Levetiracetam Liver Injury: A Benign Antiepileptic Agent? : ACG Case Reports Journal

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Levetiracetam Liver Injury: A Benign Antiepileptic Agent?

Hegazy, Yassmin MD1,2; Axley, Page MD1,3; Lee, Goo MD1,4; Gray, Meagan MD1,3

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ACG Case Reports Journal 10(3):p e01003, March 2023. | DOI: 10.14309/crj.0000000000001003
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A patient with no previous liver disease or autoimmune history presented with acute liver injury consistent with drug-induced autoimmune hepatitis (AIH) in the setting of recent levetiracetam (LEV) initiation.


A 76-year-old African American woman presented with 2 weeks of worsening mental status. Her history was significant for an ischemic stroke 2 months before presentation complicated by partial seizures with initiation of LEV 1,500 mg twice daily. There were no other new medications or supplement use. On admission, her vitals were normal and physical examination revealed dry mucous membranes and orientation only to self without any new neurological deficits. Significant laboratory findings included serum sodium 161 mmol/L, creatinine 5.8 mg/dL (baseline 0.6 mg/dL), total bilirubin 0.9 mg/dL, alanine aminotransferase 233 U/L, aspartate aminotransferase (AST) 88 U/L, alkaline phosphatase 1,270 IU/L, international normalized ratio 1.28, gamma glutamyl transferase 1,442 U/L, and ammonia 352 mg/L (2 months before admission, liver function tests were normal). Serologic evaluation revealed low-level titers of autoantibodies including positive anti-nuclear antibody (ANA; 1:80), positive anti-smooth muscle antibody (ASMA; 1:80), and an elevated total immunoglobulin G at 2,162 g/L. Her anti-mitochondrial antibody was negative. Abdominal computed tomography was unremarkable. Liver biopsy revealed mild portal and lobular inflammation with mild interface activity as well as bile duct injury and bile ductular proliferation without ductopenia, steatosis, or fibrosis (Figure 1). LEV-induced AIH was diagnosed in the setting of positive autoimmune serologies and consistent liver histology. LEV was discontinued on day 5 of hospitalization, and liver tests were markedly improved by day 15 (alkaline phosphatase 430 U/L, alanine aminotransferase 16 U/L, aspartate aminotransferase 31 U/L; Figure 2). Her encephalopathy resolved with intravenous hydration and electrolyte correction. The patient was lost to follow-up with no repeat laboratory tests after discharge.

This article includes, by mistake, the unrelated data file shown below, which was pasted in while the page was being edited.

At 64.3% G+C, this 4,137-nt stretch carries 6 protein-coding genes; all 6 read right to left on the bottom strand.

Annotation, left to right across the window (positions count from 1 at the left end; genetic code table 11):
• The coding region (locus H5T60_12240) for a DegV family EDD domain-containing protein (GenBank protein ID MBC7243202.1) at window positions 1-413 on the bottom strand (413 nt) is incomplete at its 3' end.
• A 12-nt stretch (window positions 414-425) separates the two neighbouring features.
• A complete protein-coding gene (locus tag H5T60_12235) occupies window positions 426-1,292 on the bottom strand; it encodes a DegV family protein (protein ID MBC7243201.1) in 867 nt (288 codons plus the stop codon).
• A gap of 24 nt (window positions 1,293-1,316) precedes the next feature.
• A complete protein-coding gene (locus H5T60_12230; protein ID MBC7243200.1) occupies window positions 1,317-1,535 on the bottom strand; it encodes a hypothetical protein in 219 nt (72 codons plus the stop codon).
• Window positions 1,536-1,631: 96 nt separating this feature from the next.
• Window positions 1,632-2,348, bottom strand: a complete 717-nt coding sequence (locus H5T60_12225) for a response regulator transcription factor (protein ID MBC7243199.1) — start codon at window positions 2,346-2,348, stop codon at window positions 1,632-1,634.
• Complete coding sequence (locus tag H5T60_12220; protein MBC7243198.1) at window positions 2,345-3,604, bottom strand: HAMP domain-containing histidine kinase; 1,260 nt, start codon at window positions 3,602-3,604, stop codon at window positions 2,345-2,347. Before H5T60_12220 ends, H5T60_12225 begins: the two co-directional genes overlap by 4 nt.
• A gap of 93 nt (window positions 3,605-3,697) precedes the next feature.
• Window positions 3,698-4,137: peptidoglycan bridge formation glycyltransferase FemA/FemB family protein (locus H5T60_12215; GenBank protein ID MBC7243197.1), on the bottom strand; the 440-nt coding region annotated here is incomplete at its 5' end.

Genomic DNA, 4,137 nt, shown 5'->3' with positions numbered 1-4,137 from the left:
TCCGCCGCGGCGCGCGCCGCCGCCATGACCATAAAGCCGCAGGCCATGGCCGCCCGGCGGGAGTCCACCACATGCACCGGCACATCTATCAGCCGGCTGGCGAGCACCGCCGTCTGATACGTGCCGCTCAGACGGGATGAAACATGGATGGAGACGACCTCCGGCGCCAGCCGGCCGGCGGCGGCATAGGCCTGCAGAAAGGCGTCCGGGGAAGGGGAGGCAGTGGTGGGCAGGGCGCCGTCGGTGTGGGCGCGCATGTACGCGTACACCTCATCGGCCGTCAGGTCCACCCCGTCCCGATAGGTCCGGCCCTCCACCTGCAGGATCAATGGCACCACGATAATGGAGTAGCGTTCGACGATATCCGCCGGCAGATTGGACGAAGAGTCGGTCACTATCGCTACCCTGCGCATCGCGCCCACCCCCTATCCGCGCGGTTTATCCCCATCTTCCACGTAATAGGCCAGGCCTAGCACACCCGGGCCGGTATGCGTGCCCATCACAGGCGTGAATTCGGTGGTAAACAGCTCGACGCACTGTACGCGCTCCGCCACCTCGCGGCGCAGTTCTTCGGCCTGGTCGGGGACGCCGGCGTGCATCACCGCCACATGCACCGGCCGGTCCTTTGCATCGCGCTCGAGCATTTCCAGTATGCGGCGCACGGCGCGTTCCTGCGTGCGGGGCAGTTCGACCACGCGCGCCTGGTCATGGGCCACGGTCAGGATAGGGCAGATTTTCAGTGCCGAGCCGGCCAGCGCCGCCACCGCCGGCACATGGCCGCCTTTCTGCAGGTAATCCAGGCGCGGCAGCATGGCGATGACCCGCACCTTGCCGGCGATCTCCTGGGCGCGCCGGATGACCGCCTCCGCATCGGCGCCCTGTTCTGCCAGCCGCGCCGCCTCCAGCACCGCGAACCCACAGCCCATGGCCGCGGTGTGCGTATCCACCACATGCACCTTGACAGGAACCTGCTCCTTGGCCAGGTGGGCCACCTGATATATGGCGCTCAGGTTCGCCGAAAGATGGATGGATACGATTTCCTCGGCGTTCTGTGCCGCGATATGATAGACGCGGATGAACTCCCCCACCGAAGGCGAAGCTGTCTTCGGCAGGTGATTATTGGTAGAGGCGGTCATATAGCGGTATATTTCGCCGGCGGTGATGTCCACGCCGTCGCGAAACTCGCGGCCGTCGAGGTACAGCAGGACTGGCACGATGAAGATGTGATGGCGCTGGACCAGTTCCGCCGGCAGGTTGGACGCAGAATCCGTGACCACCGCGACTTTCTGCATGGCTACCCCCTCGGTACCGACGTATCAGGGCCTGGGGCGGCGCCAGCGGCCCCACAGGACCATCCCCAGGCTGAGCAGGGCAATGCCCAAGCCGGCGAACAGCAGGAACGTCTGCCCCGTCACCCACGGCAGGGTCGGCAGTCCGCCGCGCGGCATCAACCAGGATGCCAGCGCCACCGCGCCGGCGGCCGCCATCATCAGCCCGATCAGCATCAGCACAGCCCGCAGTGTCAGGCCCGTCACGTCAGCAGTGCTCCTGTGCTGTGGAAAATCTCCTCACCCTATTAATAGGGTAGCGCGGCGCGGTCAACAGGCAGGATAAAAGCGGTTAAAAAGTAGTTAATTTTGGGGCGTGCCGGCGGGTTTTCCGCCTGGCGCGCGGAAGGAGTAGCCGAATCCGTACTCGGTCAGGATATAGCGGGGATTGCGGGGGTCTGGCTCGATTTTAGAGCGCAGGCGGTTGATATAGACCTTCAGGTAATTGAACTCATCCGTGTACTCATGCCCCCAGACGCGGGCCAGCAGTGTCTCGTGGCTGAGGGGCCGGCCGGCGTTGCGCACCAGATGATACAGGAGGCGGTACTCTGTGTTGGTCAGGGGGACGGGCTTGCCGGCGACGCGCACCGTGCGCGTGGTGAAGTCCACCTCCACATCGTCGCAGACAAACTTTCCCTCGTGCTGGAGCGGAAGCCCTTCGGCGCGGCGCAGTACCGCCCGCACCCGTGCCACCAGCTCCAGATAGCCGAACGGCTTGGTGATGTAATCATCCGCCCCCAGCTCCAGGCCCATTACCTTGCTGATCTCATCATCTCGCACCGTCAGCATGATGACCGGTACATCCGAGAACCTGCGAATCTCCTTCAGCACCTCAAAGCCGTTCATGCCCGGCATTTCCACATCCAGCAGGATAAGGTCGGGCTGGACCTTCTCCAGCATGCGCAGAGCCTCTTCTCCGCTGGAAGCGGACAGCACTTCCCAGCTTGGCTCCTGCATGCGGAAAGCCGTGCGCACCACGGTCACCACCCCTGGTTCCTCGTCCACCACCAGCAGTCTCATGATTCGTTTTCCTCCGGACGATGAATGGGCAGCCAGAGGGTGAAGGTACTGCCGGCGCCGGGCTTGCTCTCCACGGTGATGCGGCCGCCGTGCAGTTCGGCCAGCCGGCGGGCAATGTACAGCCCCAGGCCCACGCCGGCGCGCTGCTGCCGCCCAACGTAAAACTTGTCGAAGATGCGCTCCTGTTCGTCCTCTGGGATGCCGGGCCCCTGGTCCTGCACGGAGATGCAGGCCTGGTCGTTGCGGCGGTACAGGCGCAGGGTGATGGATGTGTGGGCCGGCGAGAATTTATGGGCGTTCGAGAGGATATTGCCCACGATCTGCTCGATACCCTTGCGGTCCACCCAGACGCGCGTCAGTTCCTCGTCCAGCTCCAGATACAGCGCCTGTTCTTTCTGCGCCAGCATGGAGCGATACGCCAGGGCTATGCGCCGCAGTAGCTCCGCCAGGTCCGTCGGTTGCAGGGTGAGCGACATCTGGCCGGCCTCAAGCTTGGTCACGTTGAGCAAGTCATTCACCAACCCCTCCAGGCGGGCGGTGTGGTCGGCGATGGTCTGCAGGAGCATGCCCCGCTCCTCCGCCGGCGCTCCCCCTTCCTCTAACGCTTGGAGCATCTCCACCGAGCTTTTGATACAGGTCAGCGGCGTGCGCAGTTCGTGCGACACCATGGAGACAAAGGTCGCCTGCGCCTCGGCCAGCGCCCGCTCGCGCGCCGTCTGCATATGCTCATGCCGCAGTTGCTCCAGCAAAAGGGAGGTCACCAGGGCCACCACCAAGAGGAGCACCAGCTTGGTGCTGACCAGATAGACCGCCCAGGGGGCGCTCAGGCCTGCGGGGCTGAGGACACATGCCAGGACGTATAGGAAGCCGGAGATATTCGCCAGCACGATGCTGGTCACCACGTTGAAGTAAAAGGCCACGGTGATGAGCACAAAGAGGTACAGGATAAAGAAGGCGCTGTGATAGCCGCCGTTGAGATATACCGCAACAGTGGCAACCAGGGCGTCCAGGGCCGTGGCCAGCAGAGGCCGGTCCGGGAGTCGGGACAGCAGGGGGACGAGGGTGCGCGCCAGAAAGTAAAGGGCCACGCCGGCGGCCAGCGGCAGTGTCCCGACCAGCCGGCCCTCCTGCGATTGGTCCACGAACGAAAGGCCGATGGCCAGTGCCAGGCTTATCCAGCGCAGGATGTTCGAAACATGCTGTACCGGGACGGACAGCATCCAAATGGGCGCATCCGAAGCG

Figure 1.:
Liver biopsy findings. (A) A portal tract (arrows) showed mild inflammatory infiltrate consisting predominantly of lymphocytes with mild interface activity, bile duct injury, and bile ductular proliferation. (B) A focus of the centrilobular area demonstrated an inflammatory infiltrate with a cluster of ceroid-laden macrophages and few plasma cells (arrows).


While there have been no reported cases of AIH caused by LEV, drug-induced AIH has been reported with similar presentations to our case including the presence of positive antibodies, elevated immunoglobins, and consistent histopathology findings.1 AIH has been described in previous cases from antibiotics, viruses, herbal remedies, and vaccines that can trigger the immune system.2 Prior cases of drug-induced AIH note middle-aged, female predominance (78%) with positive ANA (78%–83%) and ASMA titers (45%–50%).3,4 Biopsy findings are most often identical to AIH, with lobular inflammation, plasma cell infiltration, and interface hepatitis.5,6

LEV has not previously been reported to cause drug-induced AIH; however, LEV has been associated with Drug Rash with Eosinophilia and Systemic Symptoms. Most patients develop Drug Rash with Eosinophilia and Systemic Symptoms within 1–5 weeks of LEV initiation, with a hepatocellular pattern of injury that resolves with discontinuation of the offending drug and steroid initiation.7 The pathogenesis is unclear and likely multifactorial including genetic deficiencies in drug metabolizing enzymes that can cause visceral organ inflammation including the liver.8 Several case reports have shown this pattern of hepatocellular liver injury related to LEV initiation and subsequent discontinuation.9,10